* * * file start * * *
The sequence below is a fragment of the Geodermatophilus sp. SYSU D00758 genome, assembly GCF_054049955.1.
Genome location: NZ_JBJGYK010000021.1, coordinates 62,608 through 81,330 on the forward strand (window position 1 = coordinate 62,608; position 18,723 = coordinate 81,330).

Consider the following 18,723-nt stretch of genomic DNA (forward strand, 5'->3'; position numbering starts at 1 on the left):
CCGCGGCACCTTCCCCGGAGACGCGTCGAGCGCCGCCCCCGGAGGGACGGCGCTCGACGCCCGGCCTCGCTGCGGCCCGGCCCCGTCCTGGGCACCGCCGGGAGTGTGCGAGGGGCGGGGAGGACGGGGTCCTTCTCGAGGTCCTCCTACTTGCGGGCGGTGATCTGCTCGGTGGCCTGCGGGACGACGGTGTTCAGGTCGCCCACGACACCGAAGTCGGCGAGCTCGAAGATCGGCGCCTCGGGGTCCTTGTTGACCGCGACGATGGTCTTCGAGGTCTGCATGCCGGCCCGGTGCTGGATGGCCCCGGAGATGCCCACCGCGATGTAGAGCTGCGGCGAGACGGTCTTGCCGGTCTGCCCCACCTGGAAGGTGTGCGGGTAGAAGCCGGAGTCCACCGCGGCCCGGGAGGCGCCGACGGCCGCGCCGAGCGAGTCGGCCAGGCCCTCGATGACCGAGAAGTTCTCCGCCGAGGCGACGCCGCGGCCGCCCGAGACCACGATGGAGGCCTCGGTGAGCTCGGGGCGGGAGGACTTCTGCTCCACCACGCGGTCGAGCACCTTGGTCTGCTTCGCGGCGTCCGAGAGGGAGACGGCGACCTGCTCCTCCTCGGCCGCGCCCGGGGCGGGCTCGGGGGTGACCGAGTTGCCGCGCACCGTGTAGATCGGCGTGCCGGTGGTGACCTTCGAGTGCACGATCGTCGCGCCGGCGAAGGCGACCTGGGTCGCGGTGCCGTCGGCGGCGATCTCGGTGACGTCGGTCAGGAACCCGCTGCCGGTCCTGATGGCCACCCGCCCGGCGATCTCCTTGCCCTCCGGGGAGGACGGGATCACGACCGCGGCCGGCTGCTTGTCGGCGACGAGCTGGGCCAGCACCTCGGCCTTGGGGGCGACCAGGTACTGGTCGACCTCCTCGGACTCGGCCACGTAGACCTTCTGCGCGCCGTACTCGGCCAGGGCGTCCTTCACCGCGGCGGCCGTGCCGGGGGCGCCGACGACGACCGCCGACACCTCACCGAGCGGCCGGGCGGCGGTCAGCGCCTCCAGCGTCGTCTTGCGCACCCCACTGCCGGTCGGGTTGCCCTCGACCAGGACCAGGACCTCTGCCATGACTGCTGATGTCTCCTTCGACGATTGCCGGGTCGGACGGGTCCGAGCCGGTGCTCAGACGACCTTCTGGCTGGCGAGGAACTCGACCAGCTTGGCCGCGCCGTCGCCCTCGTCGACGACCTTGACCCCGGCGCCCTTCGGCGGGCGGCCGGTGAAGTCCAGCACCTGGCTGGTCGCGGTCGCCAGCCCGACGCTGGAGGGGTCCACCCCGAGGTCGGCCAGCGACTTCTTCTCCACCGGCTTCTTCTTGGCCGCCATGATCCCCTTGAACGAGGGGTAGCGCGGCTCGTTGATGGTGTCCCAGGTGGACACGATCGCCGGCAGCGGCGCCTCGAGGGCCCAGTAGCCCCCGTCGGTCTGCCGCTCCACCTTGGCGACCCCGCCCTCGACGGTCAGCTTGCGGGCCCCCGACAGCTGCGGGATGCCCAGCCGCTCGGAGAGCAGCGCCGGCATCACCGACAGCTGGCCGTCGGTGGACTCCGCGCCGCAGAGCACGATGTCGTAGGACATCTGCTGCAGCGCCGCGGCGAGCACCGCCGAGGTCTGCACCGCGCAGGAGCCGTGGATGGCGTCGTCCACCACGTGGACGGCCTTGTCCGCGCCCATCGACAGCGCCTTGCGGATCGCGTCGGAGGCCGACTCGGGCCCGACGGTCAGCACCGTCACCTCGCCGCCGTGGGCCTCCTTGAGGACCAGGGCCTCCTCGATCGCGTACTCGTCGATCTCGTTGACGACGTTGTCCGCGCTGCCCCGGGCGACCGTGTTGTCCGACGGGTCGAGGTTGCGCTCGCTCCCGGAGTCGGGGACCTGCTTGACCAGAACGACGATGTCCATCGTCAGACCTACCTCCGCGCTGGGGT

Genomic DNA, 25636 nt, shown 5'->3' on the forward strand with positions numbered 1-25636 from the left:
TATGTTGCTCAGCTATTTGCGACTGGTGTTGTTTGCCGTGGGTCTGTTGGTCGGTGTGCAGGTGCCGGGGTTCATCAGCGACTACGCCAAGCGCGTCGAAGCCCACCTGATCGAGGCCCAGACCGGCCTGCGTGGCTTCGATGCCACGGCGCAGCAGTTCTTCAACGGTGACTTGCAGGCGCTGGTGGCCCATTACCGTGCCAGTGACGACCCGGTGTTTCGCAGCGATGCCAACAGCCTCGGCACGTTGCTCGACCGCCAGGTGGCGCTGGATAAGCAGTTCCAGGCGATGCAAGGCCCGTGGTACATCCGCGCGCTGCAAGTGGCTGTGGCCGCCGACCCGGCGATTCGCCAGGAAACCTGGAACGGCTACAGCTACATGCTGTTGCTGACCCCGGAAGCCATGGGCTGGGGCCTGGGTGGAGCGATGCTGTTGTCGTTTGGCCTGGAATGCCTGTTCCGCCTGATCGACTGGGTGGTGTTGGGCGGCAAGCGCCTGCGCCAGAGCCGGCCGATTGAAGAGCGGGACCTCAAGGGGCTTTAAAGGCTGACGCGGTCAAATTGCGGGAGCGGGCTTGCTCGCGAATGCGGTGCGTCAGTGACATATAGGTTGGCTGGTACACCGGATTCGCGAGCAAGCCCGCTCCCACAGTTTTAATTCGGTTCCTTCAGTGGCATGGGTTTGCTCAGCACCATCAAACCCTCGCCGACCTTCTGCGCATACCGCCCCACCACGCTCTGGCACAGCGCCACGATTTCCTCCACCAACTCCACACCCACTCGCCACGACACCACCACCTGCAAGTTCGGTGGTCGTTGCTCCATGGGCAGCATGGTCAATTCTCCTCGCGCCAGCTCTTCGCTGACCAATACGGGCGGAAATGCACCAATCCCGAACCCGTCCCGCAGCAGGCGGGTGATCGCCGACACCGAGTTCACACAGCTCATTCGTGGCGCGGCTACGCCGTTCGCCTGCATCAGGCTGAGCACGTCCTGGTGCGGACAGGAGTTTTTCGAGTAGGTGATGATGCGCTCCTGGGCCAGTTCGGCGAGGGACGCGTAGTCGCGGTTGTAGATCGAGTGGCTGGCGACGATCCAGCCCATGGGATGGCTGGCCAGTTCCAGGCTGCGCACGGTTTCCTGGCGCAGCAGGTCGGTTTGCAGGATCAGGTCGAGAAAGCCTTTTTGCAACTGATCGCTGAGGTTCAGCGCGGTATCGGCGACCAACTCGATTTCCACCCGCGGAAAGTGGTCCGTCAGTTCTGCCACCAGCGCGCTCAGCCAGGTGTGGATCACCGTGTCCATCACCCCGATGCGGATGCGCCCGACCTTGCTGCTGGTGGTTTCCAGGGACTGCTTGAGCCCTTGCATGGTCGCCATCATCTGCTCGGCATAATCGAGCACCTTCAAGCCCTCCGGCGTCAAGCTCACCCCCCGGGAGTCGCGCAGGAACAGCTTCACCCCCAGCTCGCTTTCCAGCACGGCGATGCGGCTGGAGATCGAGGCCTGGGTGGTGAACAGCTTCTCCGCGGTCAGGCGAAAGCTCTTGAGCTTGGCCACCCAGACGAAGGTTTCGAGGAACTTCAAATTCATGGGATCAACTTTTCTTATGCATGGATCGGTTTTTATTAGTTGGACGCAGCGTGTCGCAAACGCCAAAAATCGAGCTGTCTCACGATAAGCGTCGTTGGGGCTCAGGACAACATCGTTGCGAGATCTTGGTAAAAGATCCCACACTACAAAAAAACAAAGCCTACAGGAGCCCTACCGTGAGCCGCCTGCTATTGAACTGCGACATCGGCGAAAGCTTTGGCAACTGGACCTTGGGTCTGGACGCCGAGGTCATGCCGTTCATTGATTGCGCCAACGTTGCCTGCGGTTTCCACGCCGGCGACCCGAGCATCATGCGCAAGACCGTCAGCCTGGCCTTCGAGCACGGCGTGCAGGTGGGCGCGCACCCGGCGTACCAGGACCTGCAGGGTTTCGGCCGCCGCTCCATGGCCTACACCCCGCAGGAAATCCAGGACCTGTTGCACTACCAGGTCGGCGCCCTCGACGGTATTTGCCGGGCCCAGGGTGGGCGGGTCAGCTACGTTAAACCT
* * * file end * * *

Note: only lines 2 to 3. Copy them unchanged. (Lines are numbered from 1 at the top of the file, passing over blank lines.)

Genome location: NZ_JBJGYK010000021.1, coordinates 62,608 through 81,330 on the forward strand (window position 1 = coordinate 62,608; position 18,723 = coordinate 81,330).

Consider the following 18,723-nt stretch of genomic DNA (forward strand, 5'->3'; position numbering starts at 1 on the left):